To be sure, the market is far less concerned about next steps: after a selloff on Monday, Spanish assets stabilized with the benchmark stock index trading in line with the rest of the euro area, government bonds a touch lower and the euro little changed against the dollar. That euphoria may be premature however.

What happens next?

Puigdemont’s time frame could see him announce the formation of a Catalan republic on Oct. 6 - exactly 83 years since his predecessor as regional president, Lluis Companys, also tried to declare independence. Companys was executed by the dictator Francisco Franco.

“What happened must receive a forceful answer from the Catalan society, who must demand that it isn’t going to happen again in our country,” Javier Pacheco, the head of Comisiones Obreras in Catalunya, said Monday in a joint press conference with his UGT counterpart.

Comments

A. Boaty TahoeBilly2012 Tue, 10/03/2017 - 07:51 Permalink

https://en.wikipedia.org/wiki/Basque_people

The right of self-determination was asserted by the Basque Parliament in 2002 and 2006.... Since self-determination is not recognized in the Spanish Constitution of 1978, a wide majority of Basques abstained (55%) and some even voted against it (23.5%) in the ratification referendum of December 6 of that year. However, it was approved by clear majority overall in Spanish (87%).

The autonomous regime for the Basque Country was approved in a 1979 referendum but the autonomy of Navarre (Amejoramiento del Fuero: "improvement of the charter") was never subject to a referendum but only approved by the Navarrese Cortes (parliament).

In reply to by TahoeBilly2012

Embrey Red-Pill Girl Tue, 10/03/2017 - 10:37 Permalink

I'll tell you how to get everybody's attention:
Declare independence
Create your own currency and back it partially with gold
Write a Constitution that includes mandatory Catalonian control of the money supply and make it treason, punishable by death, to any elected official attempting to transfer control of the currency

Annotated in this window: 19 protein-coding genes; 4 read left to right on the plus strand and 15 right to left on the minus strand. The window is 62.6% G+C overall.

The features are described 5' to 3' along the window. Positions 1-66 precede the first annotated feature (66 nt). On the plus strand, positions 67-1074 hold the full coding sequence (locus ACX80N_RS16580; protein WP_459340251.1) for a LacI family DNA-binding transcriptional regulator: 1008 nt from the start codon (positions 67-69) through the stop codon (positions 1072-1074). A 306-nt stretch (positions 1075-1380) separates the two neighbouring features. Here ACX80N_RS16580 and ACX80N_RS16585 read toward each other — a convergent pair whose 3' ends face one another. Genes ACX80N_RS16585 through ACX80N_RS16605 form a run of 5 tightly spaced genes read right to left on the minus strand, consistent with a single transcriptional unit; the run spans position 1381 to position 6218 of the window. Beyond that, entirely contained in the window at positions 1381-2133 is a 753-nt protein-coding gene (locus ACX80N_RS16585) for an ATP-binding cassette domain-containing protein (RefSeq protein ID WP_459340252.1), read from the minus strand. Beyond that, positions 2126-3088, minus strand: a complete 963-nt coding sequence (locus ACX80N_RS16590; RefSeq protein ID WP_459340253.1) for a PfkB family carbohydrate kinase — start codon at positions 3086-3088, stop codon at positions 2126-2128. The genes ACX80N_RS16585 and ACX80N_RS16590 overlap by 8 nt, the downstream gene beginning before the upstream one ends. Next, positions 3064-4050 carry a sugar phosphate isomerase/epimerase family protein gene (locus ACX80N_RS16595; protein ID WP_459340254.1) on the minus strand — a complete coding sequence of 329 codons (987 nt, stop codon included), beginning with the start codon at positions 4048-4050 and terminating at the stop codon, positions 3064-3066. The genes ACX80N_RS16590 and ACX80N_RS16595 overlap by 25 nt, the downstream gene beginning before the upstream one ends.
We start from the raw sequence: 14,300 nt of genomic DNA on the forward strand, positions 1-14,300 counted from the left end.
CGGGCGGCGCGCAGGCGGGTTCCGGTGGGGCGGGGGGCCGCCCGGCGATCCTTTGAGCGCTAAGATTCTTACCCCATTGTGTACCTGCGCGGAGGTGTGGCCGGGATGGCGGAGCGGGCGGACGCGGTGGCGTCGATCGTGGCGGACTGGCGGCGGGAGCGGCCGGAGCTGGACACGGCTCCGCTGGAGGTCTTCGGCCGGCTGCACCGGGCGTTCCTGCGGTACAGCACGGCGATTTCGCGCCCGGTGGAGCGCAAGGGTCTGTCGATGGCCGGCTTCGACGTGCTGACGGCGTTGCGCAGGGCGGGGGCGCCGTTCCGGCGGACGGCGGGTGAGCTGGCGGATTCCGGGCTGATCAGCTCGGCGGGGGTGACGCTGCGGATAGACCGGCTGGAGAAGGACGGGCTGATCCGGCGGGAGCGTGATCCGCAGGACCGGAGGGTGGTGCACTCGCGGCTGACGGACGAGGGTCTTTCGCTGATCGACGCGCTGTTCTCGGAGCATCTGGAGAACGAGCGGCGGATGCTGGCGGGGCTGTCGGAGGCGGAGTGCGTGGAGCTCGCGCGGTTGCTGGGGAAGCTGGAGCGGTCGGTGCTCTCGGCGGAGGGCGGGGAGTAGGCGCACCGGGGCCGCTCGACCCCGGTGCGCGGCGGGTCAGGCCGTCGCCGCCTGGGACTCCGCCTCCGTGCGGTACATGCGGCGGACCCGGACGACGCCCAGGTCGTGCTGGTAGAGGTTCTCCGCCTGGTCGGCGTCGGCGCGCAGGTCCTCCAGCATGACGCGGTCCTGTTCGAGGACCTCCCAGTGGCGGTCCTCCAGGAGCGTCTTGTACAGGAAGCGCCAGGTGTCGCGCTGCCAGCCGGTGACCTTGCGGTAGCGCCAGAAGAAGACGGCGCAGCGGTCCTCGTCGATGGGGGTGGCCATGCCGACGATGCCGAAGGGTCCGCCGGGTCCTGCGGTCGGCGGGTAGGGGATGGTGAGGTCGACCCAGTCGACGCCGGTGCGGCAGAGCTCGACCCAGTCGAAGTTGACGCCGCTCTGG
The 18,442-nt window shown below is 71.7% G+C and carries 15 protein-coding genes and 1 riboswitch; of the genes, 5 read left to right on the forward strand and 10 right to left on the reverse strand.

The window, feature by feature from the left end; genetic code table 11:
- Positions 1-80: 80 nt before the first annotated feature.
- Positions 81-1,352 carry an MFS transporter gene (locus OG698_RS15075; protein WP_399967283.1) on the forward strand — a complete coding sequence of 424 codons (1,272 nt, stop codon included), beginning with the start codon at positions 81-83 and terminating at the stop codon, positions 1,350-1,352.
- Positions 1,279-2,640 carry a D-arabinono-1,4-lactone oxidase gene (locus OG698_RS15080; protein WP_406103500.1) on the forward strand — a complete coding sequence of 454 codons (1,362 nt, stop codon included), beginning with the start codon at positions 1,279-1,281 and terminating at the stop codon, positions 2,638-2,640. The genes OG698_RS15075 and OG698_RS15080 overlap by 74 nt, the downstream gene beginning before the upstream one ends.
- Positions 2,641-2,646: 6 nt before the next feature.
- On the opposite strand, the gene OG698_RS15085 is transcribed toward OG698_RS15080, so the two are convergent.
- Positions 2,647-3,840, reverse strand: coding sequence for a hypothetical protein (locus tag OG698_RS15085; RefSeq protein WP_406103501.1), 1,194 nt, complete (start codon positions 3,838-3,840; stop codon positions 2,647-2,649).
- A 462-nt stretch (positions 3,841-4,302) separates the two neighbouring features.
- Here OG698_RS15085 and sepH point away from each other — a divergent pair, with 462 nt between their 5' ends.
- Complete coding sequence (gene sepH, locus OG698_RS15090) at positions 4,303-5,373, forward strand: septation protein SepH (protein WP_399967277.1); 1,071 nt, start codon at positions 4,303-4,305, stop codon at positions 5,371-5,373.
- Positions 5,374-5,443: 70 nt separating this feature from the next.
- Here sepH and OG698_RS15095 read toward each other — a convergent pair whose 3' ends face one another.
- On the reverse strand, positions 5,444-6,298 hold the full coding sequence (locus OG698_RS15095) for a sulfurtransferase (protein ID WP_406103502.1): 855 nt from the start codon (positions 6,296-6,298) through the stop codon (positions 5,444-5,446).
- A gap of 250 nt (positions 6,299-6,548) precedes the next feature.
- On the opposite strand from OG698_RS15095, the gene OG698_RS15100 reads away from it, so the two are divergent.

Say no to the EU
Buy some nukes from Pakistan
Allow Russia a naval base on the Med
Ally with Putin.
You think Madrid and the world might give a shit then?

In reply to by Red-Pill Girl

Embrey Red-Pill Girl Tue, 10/03/2017 - 14:13 Permalink

I am aware of the Socialist element in Catalonía. The senyera with the red star on a yellow field symbolizes that movement. The white star on the blue field is not indicative of the Catalonian Socialist movement. I don't deny that Catalonía, and Spain for that matter, have a robust history with socialism. However, you imply that the entire movement is socialist. That is patently untrue.

In reply to by Red-Pill Girl

general ambivalent R.W.D.S. Tue, 10/03/2017 - 07:57 Permalink

Part of the problem is that the Right never even considers revolution. They believe in sustaining whatever values remain, which helps keep the system going. This actually ensures that problems get worse and that the inevitable Right reaction or Leftist revolution has no way to even deal with the problems.The whole left/right divide has to be overcome for a society to function. The right of revolution was squandered when half of the population refused to use that right, ensuring that democracy became a tyranny. In this sense, the reactionaries are worse than the 'commies'.

In reply to by R.W.D.S.

RedBaron616 Tue, 10/03/2017 - 07:36 Permalink